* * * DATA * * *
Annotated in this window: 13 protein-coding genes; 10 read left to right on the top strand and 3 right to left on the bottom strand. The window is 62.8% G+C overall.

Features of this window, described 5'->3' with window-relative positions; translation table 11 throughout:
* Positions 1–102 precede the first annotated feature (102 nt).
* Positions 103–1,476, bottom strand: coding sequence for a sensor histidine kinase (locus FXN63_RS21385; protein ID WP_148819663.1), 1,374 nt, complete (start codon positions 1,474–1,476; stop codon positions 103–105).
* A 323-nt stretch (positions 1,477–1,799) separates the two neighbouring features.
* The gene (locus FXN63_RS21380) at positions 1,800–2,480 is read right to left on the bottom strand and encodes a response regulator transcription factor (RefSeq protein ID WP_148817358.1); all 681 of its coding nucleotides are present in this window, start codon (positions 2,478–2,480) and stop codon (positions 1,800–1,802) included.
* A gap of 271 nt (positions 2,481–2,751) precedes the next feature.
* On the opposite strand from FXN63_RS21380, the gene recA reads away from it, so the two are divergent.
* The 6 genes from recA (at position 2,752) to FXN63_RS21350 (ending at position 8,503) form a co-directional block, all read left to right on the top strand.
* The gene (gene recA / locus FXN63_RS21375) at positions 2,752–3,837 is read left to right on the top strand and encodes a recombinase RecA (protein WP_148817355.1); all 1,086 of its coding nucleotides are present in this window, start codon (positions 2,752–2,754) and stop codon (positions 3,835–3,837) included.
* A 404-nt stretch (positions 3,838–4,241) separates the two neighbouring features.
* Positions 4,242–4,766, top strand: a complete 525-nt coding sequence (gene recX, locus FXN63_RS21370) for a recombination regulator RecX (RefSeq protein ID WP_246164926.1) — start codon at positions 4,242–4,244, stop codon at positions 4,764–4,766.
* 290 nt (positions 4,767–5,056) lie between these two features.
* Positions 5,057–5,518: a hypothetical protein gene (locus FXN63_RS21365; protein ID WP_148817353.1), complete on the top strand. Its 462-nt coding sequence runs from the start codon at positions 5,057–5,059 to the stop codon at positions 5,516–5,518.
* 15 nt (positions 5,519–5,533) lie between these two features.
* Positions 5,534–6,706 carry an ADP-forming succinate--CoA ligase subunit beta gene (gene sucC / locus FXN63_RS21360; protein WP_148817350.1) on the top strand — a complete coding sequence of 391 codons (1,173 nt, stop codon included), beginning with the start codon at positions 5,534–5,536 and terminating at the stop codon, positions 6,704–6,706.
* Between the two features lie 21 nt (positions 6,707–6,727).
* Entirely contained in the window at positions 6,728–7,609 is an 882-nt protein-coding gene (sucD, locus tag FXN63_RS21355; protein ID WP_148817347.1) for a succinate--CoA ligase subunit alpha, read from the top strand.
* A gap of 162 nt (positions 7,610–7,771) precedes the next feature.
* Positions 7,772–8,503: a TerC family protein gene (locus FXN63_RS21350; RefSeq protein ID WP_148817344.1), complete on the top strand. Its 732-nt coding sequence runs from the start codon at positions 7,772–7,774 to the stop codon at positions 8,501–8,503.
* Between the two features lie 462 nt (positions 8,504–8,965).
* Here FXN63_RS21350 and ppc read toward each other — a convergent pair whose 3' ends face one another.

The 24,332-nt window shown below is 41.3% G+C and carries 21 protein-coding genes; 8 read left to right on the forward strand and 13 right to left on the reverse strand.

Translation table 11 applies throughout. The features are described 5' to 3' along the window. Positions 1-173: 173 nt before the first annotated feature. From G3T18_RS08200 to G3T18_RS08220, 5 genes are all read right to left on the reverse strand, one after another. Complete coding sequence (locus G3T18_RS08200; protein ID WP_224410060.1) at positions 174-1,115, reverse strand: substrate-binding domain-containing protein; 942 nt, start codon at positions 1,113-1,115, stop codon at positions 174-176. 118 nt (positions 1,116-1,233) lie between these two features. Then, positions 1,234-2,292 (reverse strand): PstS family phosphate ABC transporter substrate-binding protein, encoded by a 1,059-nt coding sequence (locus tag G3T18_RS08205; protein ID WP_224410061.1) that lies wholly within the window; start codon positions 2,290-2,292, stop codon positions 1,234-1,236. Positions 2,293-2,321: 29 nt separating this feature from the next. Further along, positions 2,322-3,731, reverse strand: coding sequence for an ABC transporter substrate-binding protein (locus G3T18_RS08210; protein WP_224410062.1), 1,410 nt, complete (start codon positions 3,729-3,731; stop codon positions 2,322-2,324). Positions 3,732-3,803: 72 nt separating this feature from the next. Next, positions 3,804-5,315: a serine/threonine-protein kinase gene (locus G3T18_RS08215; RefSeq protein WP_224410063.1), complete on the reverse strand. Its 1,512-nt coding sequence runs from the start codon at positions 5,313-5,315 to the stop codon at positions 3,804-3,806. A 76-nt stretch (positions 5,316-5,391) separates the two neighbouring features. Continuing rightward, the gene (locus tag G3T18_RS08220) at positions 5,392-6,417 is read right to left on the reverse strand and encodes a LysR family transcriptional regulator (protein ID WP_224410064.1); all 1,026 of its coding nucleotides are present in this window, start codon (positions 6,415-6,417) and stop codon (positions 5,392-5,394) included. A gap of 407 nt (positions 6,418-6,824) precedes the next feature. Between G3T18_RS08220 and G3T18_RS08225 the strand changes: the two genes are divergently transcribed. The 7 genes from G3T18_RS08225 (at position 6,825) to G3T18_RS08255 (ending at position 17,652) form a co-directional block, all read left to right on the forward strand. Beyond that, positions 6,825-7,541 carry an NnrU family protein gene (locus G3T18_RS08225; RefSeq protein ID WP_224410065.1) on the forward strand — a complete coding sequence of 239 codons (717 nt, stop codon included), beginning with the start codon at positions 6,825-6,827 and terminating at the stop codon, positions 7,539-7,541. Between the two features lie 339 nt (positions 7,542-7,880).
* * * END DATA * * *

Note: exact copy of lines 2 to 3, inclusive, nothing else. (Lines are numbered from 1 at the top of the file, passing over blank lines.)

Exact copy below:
Features of this window, described 5'->3' with window-relative positions; translation table 11 throughout:
* Positions 1–102 precede the first annotated feature (102 nt).